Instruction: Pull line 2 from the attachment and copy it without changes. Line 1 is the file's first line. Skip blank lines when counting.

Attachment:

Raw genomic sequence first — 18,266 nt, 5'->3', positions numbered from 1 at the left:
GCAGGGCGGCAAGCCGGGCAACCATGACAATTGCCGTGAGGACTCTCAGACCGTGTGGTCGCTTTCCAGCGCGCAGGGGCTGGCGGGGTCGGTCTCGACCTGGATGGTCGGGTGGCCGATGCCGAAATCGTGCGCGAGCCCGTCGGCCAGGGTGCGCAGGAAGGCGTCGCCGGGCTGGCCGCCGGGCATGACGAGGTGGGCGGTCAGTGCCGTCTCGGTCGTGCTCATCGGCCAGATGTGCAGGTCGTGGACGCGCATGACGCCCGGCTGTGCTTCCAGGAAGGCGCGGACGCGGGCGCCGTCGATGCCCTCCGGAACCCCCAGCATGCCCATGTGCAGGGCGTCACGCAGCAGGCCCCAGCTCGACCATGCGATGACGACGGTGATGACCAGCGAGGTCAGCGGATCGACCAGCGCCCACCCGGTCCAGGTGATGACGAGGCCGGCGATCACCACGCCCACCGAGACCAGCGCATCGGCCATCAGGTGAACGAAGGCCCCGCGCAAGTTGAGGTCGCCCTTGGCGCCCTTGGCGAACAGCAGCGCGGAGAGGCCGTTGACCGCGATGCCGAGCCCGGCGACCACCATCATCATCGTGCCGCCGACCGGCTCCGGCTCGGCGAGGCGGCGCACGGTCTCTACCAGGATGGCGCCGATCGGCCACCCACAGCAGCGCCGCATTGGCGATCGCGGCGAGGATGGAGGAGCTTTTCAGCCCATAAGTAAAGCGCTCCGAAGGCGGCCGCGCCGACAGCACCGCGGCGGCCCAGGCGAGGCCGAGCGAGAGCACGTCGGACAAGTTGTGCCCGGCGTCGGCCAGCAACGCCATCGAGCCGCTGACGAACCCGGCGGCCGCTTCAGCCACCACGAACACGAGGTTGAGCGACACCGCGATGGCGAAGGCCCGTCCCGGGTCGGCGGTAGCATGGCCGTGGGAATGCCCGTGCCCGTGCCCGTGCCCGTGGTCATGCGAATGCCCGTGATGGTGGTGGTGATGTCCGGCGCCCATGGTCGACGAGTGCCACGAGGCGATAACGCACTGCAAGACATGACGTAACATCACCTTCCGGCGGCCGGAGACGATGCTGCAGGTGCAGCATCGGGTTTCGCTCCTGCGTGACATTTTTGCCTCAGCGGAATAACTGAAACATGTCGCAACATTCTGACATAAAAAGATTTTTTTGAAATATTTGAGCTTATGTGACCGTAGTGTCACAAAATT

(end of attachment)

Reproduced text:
GCAGGGCGGCAAGCCGGGCAACCATGACAATTGCCGTGAGGACTCTCAGACCGTGTGGTCGCTTTCCAGCGCGCAGGGGCTGGCGGGGTCGGTCTCGACCTGGATGGTCGGGTGGCCGATGCCGAAATCGTGCGCGAGCCCGTCGGCCAGGGTGCGCAGGAAGGCGTCGCCGGGCTGGCCGCCGGGCATGACGAGGTGGGCGGTCAGTGCCGTCTCGGTCGTGCTCATCGGCCAGATGTGCAGGTCGTGGACGCGCATGACGCCCGGCTGTGCTTCCAGGAAGGCGCGGACGCGGGCGCCGTCGATGCCCTCCGGAACCCCCAGCATGCCCATGTGCAGGGCGTCACGCAGCAGGCCCCAGCTCGACCATGCGATGACGACGGTGATGACCAGCGAGGTCAGCGGATCGACCAGCGCCCACCCGGTCCAGGTGATGACGAGGCCGGCGATCACCACGCCCACCGAGACCAGCGCATCGGCCATCAGGTGAACGAAGGCCCCGCGCAAGTTGAGGTCGCCCTTGGCGCCCTTGGCGAACAGCAGCGCGGAGAGGCCGTTGACCGCGATGCCGAGCCCGGCGACCACCATCATCATCGTGCCGCCGACCGGCTCCGGCTCGGCGAGGCGGCGCACGGTCTCTACCAGGATGGCGCCGATCGGCCACCCACAGCAGCGCCGCATTGGCGATCGCGGCGAGGATGGAGGAGCTTTTCAGCCCATAAGTAAAGCGCTCCGAAGGCGGCCGCGCCGACAGCACCGCGGCGGCCCAGGCGAGGCCGAGCGAGAGCACGTCGGACAAGTTGTGCCCGGCGTCGGCCAGCAACGCCATCGAGCCGCTGACGAACCCGGCGGCCGCTTCAGCCACCACGAACACGAGGTTGAGCGACACCGCGATGGCGAAGGCCCGTCCCGGGTCGGCGGTAGCATGGCCGTGGGAATGCCCGTGCCCGTGCCCGTGCCCGTGGTCATGCGAATGCCCGTGATGGTGGTGGTGATGTCCGGCGCCCATGGTCGACGAGTGCCACGAGGCGATAACGCACTGCAAGACATGACGTAACATCACCTTCCGGCGGCCGGAGACGATGCTGCAGGTGCAGCATCGGGTTTCGCTCCTGCGTGACATTTTTGCCTCAGCGGAATAACTGAAACATGTCGCAACATTCTGACATAAAAAGATTTTTTTGAAATATTTGAGCTTATGTGACCGTAGTGTCACAAAATT